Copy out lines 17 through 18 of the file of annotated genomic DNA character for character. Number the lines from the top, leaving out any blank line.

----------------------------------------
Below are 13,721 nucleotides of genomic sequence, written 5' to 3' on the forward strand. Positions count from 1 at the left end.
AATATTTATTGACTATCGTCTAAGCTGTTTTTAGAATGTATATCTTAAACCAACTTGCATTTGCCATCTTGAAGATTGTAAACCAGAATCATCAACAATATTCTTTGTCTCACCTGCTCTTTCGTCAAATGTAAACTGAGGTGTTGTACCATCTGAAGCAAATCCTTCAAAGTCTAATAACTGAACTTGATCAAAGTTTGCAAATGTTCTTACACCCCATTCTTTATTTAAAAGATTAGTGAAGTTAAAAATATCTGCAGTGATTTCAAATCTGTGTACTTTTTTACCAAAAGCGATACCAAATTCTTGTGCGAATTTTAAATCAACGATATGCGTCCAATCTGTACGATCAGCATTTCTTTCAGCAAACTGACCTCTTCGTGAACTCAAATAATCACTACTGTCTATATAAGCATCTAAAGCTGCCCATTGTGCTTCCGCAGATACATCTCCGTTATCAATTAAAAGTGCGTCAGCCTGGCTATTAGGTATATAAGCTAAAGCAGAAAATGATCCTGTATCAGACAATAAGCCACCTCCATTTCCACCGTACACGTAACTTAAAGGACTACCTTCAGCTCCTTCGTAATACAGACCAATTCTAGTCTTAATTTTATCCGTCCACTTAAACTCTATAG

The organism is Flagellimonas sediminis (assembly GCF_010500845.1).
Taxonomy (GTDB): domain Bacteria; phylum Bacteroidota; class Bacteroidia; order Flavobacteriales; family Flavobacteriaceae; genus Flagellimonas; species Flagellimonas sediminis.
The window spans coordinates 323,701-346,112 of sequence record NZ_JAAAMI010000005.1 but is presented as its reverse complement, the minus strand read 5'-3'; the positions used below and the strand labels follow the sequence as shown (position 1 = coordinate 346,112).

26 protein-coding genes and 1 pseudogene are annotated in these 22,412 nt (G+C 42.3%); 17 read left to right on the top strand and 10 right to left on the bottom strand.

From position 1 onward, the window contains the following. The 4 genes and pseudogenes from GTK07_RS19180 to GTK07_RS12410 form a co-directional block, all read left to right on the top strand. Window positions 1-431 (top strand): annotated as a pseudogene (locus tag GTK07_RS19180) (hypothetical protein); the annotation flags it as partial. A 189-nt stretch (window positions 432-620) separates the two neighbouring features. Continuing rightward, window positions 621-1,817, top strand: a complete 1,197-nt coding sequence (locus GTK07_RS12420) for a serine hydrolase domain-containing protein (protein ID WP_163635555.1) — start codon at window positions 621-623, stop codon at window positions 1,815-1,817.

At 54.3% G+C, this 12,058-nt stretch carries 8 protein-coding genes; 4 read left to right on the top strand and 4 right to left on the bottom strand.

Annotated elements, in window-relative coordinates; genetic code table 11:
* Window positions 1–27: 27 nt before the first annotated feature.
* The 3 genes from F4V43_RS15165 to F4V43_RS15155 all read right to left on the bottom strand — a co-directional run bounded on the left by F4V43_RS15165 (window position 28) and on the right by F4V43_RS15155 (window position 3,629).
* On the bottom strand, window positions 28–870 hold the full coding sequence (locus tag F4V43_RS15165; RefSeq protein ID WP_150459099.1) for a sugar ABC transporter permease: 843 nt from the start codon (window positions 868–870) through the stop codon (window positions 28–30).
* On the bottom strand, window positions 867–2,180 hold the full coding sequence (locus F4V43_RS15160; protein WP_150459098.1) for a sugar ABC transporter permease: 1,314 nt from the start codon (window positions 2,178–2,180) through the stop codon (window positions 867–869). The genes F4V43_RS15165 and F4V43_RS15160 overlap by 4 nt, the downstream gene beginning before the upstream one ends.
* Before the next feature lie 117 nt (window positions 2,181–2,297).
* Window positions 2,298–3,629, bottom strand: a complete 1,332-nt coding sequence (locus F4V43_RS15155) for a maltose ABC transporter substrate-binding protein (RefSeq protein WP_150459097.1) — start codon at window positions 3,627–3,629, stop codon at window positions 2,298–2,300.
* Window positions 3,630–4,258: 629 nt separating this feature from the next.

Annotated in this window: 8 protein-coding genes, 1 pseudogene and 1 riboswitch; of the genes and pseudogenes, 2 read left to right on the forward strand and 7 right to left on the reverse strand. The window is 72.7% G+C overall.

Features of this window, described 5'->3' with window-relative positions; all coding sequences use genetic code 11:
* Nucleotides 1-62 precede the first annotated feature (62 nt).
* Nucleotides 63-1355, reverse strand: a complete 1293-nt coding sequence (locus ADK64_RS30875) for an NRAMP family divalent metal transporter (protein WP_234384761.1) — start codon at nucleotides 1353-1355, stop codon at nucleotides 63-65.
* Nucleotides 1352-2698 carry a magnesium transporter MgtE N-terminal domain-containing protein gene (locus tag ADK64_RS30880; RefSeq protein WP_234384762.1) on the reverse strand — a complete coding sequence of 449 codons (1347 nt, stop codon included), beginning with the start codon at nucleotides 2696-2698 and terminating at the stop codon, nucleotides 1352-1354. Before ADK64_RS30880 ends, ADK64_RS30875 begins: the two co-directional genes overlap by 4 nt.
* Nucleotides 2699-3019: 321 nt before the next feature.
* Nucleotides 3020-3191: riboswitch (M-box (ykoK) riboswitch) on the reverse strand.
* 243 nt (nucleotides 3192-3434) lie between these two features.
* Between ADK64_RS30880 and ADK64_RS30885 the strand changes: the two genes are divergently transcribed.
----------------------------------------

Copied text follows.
Annotated in this window: 8 protein-coding genes, 1 pseudogene and 1 riboswitch; of the genes and pseudogenes, 2 read left to right on the forward strand and 7 right to left on the reverse strand. The window is 72.7% G+C overall.

Features of this window, described 5'->3' with window-relative positions; all coding sequences use genetic code 11: